Economic soft patch hurting commodities, gold continues to frustrate bulls
Source: Saxo Bank , Author: Ole S. Hansen
Posted: Sun May 6, 2012 12:18 pm

UAE. Economic activity during Q2 is showing signs of a slow-down. Of concern is especially US economic data and uncertainty about the political direction in China combined with data pointing towards a further fall in its economic output.

Eurozone anxiety has also returned in full force with the effect of previous liquidity injections by the European Central Bank proving to have had a limited impact. Protest elections across the region and the ousting of old governments with the prospect of new ones reneging on agreed austerity measures, which will  cause Eurozone wide friction, is also weighing heavily on sentiment.

Investors reduced exposure to commodities during April and so far the story has continued in May. The selling has not been related to one sector in particular. All three major sectors, as tracked by DJ-UBS subsector indices, returned losses of between 3 and 4 percent.

According to data from the US Commodity Futures and Trading Commission speculative investors have reduced their exposure to US traded commodity futures by 285,000 contracts to 1,245,000 contracts representing a nominal change of USD 21 billion.

The chart below shows how speculative investors have changed their exposure to the 10 commodities with the biggest exposure from the peak in early March until now. All apart from soybeans have seen reductions, with corn and sugar suffering the biggest percentage losses and WTI crude and gold the biggest nominal reductions.

Turning towards the performance of individual commodities, during the past month the majority fell back with some of the heavyweights such as Brent crude, silver, wheat and gasoline all suffering losses of more than five percent. At the top we find cocoa, soybeans and for a change natural gas which seems to finally have found some support after having been stuck in quicksand for several months.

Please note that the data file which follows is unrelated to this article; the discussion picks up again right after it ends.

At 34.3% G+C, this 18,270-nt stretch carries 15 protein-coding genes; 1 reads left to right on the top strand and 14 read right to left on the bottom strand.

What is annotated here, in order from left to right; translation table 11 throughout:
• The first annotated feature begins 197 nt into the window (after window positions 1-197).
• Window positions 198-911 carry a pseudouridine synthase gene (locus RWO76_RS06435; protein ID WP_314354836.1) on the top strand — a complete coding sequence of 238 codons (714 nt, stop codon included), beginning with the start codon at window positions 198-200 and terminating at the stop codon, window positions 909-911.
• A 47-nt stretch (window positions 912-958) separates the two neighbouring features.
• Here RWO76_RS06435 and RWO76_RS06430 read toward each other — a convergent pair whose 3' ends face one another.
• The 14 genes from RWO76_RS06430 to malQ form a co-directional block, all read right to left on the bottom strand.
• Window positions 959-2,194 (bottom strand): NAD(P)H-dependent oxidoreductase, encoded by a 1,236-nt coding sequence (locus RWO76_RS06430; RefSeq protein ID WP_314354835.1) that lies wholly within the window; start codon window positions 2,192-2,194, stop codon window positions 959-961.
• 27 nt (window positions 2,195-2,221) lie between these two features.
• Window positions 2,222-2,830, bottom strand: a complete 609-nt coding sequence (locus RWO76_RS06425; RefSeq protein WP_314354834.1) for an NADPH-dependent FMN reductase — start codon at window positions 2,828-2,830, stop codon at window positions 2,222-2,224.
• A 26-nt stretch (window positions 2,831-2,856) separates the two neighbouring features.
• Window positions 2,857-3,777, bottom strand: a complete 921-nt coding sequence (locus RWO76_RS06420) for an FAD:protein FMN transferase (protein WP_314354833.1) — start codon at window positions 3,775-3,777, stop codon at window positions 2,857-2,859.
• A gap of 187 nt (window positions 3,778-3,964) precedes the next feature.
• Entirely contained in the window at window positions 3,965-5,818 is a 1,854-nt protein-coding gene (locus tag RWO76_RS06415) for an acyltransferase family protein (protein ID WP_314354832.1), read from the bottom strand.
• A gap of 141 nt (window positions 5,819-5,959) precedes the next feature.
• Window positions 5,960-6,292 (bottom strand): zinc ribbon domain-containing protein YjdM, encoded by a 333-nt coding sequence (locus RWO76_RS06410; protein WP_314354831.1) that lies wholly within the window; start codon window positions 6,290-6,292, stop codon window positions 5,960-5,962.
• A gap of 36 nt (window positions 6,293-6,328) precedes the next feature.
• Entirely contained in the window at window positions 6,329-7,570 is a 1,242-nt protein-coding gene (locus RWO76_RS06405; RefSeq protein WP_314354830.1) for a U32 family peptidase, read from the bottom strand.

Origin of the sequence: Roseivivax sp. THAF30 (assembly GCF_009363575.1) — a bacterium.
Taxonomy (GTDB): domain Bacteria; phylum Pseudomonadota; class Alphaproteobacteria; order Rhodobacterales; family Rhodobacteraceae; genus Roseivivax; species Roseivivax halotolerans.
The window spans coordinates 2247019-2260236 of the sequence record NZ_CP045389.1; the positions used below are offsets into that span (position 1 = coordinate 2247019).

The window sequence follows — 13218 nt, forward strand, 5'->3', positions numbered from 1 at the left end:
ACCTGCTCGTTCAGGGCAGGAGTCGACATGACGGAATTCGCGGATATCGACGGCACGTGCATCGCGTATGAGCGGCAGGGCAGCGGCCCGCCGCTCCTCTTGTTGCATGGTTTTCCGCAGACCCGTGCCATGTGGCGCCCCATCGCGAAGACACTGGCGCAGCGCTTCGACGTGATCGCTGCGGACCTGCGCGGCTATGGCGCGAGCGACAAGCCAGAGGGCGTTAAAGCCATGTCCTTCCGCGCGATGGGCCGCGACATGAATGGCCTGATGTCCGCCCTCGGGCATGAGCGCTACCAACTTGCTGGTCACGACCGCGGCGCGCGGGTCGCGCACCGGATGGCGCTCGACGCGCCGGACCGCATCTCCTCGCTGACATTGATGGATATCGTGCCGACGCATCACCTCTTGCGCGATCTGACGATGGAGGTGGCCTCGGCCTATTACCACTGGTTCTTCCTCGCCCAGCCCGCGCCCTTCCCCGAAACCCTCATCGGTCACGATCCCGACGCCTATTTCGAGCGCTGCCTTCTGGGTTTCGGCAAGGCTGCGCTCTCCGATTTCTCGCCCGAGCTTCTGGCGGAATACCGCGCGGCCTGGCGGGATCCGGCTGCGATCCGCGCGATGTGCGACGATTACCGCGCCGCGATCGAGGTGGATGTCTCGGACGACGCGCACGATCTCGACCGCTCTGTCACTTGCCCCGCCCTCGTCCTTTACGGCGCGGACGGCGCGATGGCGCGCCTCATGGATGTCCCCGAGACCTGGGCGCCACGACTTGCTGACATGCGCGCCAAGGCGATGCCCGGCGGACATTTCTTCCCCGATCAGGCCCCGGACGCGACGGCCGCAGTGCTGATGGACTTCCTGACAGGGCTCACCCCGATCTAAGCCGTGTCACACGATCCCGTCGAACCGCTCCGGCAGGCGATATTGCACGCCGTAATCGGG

Brent crude lower as geo-political tensions ease
The verbal intervention that was very present during the past couple of months, especially from Saudi Arabia and the International Energy Agency seems finally to be paying off. Constant reminders that the global oil market is currently well supplied due to strong production from Saudi Arabia and Iraq and the removal of some of the outages seen in March have helped lower the price of Brent crude back to below 120 dollars per barrel.

Those who have been looking for an even deeper correction may end up disappointed as such a move would hinge on the outcome of the next round of discussions with Iran over its nuclear intentions. A risk premium, although sharply reduced, still exists and would only go away, thereby causing an additional drop in prices, should the negotiations result in a solution.

In our outlook for Q2 we discussed this weakness during the quarter and we still see a chance of reaching 115 dollars before support is re-established. Speculative investors have pulled 100 million barrels from WTI and Brent combined during the past few weeks and although the net long is still elevated at roughly 400 million barrels this has left the market less one-sided and less exposed than before the correction. My technical picture still points towards lower prices near-term but while momentum is slowing, indicating a possible change in direction, I am not bullish on Brent crude before 120.50 have been broken.